Risk Factors of Addiction

stacked dice

There is currently no exact way to predict who will become addicted to a substance and who will not. The best guideline is an individual’s history – if they were addicted to something before, they are more prone to becoming addicted to something else. Obviously, this isn’t very helpful except in cases where a doctor may decide to use a drug that is less habit forming in treating those with a positive history.

If you think you might have a problem with drugs or alcohol, call 877-331-2545 for more information about treatment options.

Two general ideas about addiction risk factors

The two most common ways to look at risk factors are patient based and drug based.

One says that the patient is the weakest link and depending on their genetic and psychological makeup, they will be more likely to become addicted. The second focuses on the drugs themselves, labeling them on a scale of how habit forming they are, regardless of who takes them.

These two ideas are the who and the what of addiction. The true picture is probably a mixture.

Drug laws generally focus on the what – and make illegal or regulate all drugs that are habit forming, even though not all users become addicted. Once in treatment, the focus is usually on the who – patients are treated based on their individual problems instead of whatever drug they preferred.

Risk factors for addiction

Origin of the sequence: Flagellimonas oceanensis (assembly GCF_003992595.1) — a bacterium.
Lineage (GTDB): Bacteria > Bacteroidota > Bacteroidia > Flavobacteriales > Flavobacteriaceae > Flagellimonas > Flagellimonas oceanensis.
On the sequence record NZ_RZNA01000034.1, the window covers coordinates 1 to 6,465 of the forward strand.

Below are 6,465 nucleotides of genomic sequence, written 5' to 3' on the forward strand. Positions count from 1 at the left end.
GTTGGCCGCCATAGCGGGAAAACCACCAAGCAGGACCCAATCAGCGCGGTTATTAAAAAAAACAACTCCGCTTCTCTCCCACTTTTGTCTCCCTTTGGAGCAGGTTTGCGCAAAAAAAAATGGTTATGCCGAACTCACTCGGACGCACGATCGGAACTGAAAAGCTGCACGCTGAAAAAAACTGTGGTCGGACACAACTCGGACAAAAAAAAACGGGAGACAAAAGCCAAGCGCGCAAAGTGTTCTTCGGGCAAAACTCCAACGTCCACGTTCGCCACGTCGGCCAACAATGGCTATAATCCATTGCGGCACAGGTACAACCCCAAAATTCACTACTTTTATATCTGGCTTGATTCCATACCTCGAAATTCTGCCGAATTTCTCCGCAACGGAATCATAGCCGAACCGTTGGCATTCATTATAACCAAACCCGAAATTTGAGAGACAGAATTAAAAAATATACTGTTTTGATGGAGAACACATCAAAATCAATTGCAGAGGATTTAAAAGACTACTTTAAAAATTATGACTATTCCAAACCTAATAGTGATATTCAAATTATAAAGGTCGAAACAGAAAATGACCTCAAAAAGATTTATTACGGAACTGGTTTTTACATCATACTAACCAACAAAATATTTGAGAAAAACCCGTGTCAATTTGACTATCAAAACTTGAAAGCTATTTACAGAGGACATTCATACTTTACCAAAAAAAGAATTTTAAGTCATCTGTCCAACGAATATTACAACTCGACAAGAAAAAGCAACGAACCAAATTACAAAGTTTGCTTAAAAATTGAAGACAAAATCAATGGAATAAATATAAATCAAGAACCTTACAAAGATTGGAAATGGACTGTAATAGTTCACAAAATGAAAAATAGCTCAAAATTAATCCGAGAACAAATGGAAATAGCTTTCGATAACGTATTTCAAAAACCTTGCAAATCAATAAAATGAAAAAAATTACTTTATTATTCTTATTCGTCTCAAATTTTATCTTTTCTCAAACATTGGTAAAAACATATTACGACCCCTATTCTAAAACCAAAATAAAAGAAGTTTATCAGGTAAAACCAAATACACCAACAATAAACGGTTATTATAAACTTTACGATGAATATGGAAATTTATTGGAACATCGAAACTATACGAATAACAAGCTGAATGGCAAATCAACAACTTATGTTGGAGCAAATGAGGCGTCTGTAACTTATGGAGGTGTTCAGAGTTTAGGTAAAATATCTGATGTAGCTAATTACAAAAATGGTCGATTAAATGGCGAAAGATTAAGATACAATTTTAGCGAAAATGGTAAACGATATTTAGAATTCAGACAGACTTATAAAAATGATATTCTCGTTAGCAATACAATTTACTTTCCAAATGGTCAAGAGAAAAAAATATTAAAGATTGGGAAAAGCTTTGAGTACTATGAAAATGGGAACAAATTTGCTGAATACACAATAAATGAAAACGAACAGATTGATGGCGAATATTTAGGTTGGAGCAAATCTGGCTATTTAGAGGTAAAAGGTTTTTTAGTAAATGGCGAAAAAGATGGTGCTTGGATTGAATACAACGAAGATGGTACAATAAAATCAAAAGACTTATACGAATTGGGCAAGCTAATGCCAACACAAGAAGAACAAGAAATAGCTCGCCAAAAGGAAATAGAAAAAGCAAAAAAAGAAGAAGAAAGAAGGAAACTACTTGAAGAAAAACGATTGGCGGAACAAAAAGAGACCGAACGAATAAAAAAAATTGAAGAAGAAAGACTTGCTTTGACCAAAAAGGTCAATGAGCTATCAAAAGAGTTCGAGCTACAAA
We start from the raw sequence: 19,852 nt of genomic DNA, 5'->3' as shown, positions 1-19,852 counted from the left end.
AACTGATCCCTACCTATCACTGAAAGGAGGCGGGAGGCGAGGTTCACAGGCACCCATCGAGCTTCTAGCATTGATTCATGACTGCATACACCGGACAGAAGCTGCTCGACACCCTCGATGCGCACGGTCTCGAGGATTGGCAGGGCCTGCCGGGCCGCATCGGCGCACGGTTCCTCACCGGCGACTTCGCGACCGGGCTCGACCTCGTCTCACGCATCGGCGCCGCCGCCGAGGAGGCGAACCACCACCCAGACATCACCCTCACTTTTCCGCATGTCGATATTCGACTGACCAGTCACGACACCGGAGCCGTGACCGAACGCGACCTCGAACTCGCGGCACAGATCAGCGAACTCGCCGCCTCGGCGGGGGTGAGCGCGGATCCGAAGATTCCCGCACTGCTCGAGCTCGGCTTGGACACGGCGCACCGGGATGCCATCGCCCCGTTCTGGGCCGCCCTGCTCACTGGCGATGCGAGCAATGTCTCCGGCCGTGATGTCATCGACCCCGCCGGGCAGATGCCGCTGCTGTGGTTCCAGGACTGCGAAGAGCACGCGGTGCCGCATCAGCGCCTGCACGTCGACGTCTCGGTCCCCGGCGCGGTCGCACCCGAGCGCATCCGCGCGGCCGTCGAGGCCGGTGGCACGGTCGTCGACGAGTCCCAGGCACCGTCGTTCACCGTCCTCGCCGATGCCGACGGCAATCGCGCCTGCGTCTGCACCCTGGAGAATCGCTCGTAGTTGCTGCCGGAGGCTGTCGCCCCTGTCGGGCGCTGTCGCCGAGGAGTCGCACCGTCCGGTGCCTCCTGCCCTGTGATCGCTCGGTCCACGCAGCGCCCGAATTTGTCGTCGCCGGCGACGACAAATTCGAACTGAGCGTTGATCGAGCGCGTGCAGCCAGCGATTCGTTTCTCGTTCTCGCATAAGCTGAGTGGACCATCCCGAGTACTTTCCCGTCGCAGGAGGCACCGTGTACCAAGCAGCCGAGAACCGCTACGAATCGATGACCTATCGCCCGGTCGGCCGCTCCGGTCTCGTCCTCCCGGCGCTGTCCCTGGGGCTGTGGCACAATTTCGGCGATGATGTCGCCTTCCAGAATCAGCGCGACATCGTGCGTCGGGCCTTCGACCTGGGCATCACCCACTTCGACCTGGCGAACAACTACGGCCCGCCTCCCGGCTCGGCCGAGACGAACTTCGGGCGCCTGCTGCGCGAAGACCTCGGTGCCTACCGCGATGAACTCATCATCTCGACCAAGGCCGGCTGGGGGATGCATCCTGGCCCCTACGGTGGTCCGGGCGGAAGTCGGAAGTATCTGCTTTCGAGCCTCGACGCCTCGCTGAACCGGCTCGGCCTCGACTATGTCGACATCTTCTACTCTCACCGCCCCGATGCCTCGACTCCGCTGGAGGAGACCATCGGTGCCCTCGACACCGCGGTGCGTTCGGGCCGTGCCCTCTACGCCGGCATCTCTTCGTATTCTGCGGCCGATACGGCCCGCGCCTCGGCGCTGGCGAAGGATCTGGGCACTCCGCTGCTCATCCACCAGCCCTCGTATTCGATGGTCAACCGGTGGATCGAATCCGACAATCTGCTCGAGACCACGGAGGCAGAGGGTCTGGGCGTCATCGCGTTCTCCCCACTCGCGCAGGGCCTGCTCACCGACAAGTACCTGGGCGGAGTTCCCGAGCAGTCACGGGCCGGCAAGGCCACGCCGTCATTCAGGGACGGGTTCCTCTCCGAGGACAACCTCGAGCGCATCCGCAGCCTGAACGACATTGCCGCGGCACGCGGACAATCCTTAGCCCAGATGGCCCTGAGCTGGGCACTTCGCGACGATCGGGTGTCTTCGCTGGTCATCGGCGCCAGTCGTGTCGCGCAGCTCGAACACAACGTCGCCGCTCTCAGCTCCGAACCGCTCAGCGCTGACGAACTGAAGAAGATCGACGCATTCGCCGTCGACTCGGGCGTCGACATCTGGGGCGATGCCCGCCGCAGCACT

A risk factor is an indirect element of a disease; it is not a cause or symptom. While risk factors may compromise defenses against a disease, they do not in and of themselves predict outcomes. Alternitavely, the lack of risk factors does not prevent disease.

Some risk factors that can facilitate a person's slide into addiction include:

  • A medical condition, such as pain that requires narcotics. Especially chronic pain that is not helped by surgery.
  • Anxiety, depression or other psychological ailment that seems to be helped by drugs, either legal or illegal.
  • Difficulty in social situations where drug use either gives confidence or helps connect with peers.
  • Easy access to drugs – either because of one’s social network or profession.
  • Boredom and a feeling that life isn’t working out as envisioned.
  • A propensity for risk taking behaviors and desire for excitement beyond those that are legally accepted.
  • Family history of addiction.
  • Situational problems – fatigue and amphetamines; stress and alcohol/narcotics; obesity and ‘uppers’; combating one drug problem with another substance.

photo by Clix

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